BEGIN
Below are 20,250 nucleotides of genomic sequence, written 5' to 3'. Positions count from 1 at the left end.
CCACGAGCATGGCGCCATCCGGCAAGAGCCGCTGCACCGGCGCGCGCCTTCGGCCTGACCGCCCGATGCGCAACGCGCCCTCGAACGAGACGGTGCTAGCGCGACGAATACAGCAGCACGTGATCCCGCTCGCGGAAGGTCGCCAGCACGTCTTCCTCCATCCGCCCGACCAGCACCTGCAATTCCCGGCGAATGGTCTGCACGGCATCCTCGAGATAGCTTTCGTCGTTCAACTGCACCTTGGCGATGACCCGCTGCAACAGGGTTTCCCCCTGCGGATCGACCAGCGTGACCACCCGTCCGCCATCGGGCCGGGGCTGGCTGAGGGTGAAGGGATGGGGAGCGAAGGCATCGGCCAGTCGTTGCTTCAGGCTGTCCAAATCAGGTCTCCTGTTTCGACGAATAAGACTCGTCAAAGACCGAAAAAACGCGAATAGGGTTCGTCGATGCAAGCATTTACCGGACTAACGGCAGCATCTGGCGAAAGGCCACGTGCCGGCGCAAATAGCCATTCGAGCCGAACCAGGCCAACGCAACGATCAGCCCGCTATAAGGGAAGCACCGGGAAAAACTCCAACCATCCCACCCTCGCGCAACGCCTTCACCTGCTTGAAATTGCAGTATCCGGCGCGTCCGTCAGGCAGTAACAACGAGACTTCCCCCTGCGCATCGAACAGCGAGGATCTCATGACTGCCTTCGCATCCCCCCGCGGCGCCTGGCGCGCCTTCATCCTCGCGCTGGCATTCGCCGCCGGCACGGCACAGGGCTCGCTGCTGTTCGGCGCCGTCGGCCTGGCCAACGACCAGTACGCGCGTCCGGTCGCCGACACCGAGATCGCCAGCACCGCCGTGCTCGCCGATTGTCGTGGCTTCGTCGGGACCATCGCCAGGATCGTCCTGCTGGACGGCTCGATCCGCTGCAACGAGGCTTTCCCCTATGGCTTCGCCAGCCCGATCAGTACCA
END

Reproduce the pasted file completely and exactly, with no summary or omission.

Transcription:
Below are 20,250 nucleotides of genomic sequence, written 5' to 3'. Positions count from 1 at the left end.
CCACGAGCATGGCGCCATCCGGCAAGAGCCGCTGCACCGGCGCGCGCCTTCGGCCTGACCGCCCGATGCGCAACGCGCCCTCGAACGAGACGGTGCTAGCGCGACGAATACAGCAGCACGTGATCCCGCTCGCGGAAGGTCGCCAGCACGTCTTCCTCCATCCGCCCGACCAGCACCTGCAATTCCCGGCGAATGGTCTGCACGGCATCCTCGAGATAGCTTTCGTCGTTCAACTGCACCTTGGCGATGACCCGCTGCAACAGGGTTTCCCCCTGCGGATCGACCAGCGTGACCACCCGTCCGCCATCGGGCCGGGGCTGGCTGAGGGTGAAGGGATGGGGAGCGAAGGCATCGGCCAGTCGTTGCTTCAGGCTGTCCAAATCAGGTCTCCTGTTTCGACGAATAAGACTCGTCAAAGACCGAAAAAACGCGAATAGGGTTCGTCGATGCAAGCATTTACCGGACTAACGGCAGCATCTGGCGAAAGGCCACGTGCCGGCGCAAATAGCCATTCGAGCCGAACCAGGCCAACGCAACGATCAGCCCGCTATAAGGGAAGCACCGGGAAAAACTCCAACCATCCCACCCTCGCGCAACGCCTTCACCTGCTTGAAATTGCAGTATCCGGCGCGTCCGTCAGGCAGTAACAACGAGACTTCCCCCTGCGCATCGAACAGCGAGGATCTCATGACTGCCTTCGCATCCCCCCGCGGCGCCTGGCGCGCCTTCATCCTCGCGCTGGCATTCGCCGCCGGCACGGCACAGGGCTCGCTGCTGTTCGGCGCCGTCGGCCTGGCCAACGACCAGTACGCGCGTCCGGTCGCCGACACCGAGATCGCCAGCACCGCCGTGCTCGCCGATTGTCGTGGCTTCGTCGGGACCATCGCCAGGATCGTCCTGCTGGACGGCTCGATCCGCTGCAACGAGGCTTTCCCCTATGGCTTCGCCAGCCCGATCAGTACCA